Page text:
Moving the tile up is easy enough, we can use the Y Fixed Translate property and the existing Arithmetic node that's being used to calculate the tile's Y Size. However to move it to the left we can't use X Fixed Translate because it will leave a gap in the array.
Instead we need to use Padding. Here thought there is a slight problem, in order to align correctly, the padding value needs to be the same as the width of the tile which will result in a segment that has no measurement on the X axis (tile width - tile width = 0). A segment with a size of 0 is disregarded in RailClone, as it can potentially result in the creation of an infinite number of segments. To get around this we deduct half of the size of the small tile from the right of the first segment, and half from the left of the second small segment. In the image below the padding on the tiles is marked in dark grey, as you can see when you disregard these areas the second tile slides to the left and into the correct position. 


  1.  To create the padding we will need to duplicate the existing Transform node as the two small tiles need to have different settings. To do this, select the Transform node, right click and then select Copy. Right click again and select Paste.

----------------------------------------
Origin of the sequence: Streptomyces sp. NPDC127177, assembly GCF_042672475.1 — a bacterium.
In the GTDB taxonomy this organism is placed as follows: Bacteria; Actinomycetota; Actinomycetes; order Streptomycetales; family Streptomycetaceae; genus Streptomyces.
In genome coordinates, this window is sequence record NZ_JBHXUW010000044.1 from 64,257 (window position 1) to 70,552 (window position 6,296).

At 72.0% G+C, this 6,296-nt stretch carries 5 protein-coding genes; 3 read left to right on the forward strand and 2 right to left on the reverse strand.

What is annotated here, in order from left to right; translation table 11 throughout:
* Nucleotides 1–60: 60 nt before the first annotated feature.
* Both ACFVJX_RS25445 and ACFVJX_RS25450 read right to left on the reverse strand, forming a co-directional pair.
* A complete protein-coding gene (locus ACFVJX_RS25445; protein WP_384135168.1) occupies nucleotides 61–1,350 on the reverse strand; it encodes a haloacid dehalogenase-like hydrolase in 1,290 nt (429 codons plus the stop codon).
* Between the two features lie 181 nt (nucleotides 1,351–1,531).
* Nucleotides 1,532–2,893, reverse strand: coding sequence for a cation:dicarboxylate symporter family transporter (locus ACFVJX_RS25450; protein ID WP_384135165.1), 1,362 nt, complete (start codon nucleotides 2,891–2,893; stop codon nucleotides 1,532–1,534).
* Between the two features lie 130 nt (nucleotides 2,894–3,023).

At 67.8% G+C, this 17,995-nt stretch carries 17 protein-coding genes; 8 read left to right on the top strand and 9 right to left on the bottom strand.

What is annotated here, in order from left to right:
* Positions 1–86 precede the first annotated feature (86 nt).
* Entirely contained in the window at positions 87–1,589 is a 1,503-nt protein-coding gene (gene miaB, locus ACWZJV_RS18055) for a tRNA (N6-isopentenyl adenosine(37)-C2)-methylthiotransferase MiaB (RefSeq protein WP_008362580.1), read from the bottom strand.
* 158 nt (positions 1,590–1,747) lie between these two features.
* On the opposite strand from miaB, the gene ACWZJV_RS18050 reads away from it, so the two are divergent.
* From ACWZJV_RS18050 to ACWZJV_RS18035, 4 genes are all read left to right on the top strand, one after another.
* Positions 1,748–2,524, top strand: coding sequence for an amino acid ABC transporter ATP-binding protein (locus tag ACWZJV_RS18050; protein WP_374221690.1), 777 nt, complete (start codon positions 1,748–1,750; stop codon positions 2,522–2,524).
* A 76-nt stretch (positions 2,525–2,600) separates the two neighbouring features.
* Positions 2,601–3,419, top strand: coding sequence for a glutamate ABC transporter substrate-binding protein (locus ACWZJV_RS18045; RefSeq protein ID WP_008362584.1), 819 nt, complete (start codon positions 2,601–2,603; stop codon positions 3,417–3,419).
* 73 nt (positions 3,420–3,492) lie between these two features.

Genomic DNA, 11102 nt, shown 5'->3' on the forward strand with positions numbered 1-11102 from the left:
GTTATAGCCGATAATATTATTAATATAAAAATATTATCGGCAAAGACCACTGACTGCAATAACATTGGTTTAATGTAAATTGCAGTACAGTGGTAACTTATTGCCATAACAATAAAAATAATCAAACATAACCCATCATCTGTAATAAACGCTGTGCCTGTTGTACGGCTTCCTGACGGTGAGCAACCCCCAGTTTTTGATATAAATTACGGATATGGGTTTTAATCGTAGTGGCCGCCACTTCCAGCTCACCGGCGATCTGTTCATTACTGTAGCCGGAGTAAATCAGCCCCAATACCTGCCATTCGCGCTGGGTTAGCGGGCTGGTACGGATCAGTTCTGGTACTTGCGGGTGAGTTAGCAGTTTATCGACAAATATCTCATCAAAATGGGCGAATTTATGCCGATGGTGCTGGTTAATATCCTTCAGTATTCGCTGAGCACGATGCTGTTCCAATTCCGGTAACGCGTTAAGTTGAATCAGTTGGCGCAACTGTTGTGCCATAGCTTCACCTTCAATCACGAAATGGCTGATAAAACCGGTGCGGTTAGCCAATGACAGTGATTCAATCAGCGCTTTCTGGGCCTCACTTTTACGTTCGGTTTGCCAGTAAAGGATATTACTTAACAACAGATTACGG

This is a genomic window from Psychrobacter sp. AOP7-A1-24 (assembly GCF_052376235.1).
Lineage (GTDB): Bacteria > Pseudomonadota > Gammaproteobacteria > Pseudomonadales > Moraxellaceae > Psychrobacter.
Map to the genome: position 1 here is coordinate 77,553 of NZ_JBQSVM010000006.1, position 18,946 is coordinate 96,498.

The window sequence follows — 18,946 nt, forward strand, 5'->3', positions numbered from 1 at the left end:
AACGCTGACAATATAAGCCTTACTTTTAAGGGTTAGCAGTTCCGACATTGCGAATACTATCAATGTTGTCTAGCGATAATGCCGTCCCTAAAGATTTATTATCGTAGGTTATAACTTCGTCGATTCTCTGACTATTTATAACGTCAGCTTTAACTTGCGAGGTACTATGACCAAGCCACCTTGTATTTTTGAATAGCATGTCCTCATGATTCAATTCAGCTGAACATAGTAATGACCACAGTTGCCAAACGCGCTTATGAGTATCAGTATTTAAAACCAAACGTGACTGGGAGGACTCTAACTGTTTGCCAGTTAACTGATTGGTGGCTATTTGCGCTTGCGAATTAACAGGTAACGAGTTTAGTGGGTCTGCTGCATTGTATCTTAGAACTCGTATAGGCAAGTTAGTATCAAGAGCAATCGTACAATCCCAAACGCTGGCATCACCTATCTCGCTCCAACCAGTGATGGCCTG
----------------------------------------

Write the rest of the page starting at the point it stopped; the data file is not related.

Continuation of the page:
2. Wire the new Transform operator to the Sequence operator's third input.
  3. To move the new segment up, Right click on its Transform node and select Export Parameters > Fixed Transform > Fixed Translation > Y.
  4. Wire the existing Arithmetic node that is used to calculate the height of the small tile to the Y Fixed Translation Input. The tile will now move up the height of one tile.
  5. To add the Padding, export the Padding > Right Padding value for the first small tile and Padding > Left Padding for the second small tile
  6. Turn on Padding in both Transform nodes. Note that exported values are shown in red.